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Weekend reading: The end of open outcry

Good reads from around the Web.

You might find it strange to read on Monevator a slight sniffle on news [1] that the CME Group in Chicago is going to close most of its futures trading pits.

After all, shouting incomprehensible phrases while pushing and shoving and sticking two fingers up at the person next to you is the stuff of a Saturday night out in Blighty, not the kind of sober-minded investing we espouse around here.

But in truth I’ve long been attracted to the romance of the markets. I admit that unlike my die hard passive investing [2] co-blogger, I’m partly an active investor [3] for that reason.

I mean, one of my favourite investing books is Reminiscences of a Stock Operator [4], an old classic which The Accumulator would probably round up and burn if he was ever made Chancellor.

(Of course I’m well aware of the downsides [5] of excitement in investing, too…)

Buy buy buy! Sell sell sell!

Doesn’t everyone love this scene in trading places?

Here’s a few eloquent words [6] from somebody who knew the trading pits (which incidentally disappeared from London with the financial Big Bang back in 1986):

The floor was the place for dreamers.  It was the place for entrepreneurs, because that’s what independent traders really were.  It was a place where a guy that never graduated from high school but had his wits about him, and a high appetite for risk could make a living.  Some even got rich.

The floor was a place for everyone and anyone.  It was like America, democratic.  All walks of life.  All you needed was enough money to rent a seat and you were a trader.  No special qualification or certification. No degree.  Sure, there were cliques.  It was clubby.  Not everyone was ethical.  Not everyone liked everyone else.  There were fights.  But, the floor reminds me of startup companies today.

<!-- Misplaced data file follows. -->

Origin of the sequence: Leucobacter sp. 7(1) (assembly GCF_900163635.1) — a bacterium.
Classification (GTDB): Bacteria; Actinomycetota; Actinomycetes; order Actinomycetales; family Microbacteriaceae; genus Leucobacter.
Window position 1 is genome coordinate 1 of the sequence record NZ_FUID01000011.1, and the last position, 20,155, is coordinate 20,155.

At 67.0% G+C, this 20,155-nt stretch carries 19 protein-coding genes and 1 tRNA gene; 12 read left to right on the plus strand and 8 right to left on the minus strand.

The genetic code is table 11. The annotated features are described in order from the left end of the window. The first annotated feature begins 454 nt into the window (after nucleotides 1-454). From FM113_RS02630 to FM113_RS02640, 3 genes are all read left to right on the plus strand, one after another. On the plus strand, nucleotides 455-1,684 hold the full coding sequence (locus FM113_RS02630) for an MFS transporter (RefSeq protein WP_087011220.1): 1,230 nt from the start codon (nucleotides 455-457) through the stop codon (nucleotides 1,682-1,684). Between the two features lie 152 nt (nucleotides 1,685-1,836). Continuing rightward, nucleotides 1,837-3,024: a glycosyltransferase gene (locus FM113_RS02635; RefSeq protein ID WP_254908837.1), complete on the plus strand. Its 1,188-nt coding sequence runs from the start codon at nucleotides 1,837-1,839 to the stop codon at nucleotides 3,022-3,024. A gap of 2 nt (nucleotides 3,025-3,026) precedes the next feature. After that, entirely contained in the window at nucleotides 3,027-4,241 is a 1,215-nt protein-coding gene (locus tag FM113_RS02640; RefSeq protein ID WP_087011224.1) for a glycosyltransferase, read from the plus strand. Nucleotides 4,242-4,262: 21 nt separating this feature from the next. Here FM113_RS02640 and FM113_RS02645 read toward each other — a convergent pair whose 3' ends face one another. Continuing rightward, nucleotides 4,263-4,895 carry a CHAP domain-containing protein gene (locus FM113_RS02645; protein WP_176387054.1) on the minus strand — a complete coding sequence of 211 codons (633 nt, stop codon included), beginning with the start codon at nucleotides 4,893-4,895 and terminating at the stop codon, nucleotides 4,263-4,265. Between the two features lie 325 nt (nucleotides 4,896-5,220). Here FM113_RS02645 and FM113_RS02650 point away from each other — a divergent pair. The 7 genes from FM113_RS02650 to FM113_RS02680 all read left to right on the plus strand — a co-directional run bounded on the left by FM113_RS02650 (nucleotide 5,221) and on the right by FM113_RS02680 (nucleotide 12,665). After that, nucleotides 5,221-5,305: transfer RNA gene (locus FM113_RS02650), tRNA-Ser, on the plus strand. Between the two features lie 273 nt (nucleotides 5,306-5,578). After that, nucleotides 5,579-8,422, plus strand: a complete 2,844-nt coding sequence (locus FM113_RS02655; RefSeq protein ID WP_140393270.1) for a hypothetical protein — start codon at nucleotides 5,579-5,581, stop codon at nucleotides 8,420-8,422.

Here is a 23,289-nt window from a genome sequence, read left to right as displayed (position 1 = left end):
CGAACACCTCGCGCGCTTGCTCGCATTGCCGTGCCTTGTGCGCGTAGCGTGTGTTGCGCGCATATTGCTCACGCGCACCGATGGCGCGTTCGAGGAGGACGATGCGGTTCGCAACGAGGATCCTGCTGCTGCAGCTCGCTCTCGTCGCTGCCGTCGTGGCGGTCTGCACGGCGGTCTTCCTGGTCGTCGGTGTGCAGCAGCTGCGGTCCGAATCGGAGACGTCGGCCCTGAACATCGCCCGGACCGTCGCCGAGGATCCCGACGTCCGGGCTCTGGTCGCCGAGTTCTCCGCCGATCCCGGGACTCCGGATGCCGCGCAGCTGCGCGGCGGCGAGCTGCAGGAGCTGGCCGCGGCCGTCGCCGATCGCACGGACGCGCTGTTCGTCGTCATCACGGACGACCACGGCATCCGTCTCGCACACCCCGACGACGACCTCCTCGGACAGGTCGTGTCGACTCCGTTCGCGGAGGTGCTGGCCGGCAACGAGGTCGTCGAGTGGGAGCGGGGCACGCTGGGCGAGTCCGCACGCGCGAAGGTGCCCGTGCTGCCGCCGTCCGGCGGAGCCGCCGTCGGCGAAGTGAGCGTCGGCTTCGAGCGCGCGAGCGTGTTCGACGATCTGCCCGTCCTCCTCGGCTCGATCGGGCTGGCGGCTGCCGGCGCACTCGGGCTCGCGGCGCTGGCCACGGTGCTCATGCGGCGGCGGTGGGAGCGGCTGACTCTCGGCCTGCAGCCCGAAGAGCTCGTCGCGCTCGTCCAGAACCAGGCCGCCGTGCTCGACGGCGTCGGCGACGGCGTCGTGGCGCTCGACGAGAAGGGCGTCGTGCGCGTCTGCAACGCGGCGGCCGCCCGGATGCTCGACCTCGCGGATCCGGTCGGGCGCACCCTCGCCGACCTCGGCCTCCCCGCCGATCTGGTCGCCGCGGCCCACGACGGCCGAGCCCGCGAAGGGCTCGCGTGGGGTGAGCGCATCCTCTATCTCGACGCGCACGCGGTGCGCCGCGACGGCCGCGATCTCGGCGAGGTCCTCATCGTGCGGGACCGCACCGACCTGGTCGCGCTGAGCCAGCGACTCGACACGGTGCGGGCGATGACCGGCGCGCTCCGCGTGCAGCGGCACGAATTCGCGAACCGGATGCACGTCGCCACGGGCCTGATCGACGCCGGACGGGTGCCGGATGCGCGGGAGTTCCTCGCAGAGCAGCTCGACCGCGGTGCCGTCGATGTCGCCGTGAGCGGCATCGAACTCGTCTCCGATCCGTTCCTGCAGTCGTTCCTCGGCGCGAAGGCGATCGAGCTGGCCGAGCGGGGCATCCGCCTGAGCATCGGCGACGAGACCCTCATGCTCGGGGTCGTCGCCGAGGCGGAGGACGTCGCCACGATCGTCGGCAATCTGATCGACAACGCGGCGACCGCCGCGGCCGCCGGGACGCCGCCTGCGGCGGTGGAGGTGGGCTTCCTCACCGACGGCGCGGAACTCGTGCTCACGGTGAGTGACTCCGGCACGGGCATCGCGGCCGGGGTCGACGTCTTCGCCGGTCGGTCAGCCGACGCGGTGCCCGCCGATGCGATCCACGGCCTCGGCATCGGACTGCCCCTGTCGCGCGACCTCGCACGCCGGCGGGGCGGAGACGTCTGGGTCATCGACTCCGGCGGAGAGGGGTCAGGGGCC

The floor was a constant vaudeville show.  Colorful.  Frenzied.  Loud.  Smelly.  Smoky.  It was on the run entertainment from 5AM to 4PM. Every day. Tourists would come like the zoo, stand behind thick panes of glass and point at the animals.

The floor was an economic engine that built all of the cultural institutions in Chicago.  All of them.  They have roots in the floor.  The banks that line LaSalle Street are here for one reason.  Chicago would be nothing without its exchanges.  Fortunately we made the right choices in the late 1990’s and Chicago still has its exchanges.  The city and state would be in even worse shape without them.

But maybe most of all, the floor was about hope.  It was a place where you could realize some of your wildest dreams.  You could go from electrician, cop, milk man, farmer, military, to wealthy trader.

You and I know that sensible investing for your retirement is about rebalancing a portfolio [7] of index tracking funds.

But nobody is ever going to make a movie about that.

Have a good weekend!

From the blogs

Making good use of the things that we find…

Passive investing

Active investing

Other articles

Product of the week: Want to boost the savings rate on your cash ISA? Check out this table [23] of the best contenders courtesy of The Telegraph.

Mainstream media money

Some links are Google search results – in PC/desktop view these enable you to click through to read the piece without being a paid subscriber of that site.1 [24]

Passive investing

Active investing

Other stuff worth reading

Book of the week: I haven’t read it yet, but Hipster Business Models [40] sounds intriguing, especially to an owner of a fairly successful investing website that should surely be generating more money. If you want to find out how to stick it to the man by selling him stuff, it looks a good read.

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  1. Note some FT articles can only be accessed through the search results if you’re using PC/desktop view (from mobile/tablet view they bring up the firewall/subscription page). To circumvent, switch your mobile browser to use the desktop view. On Chrome for Android: press the menu button followed by “Request Desktop Site”. [ [43]]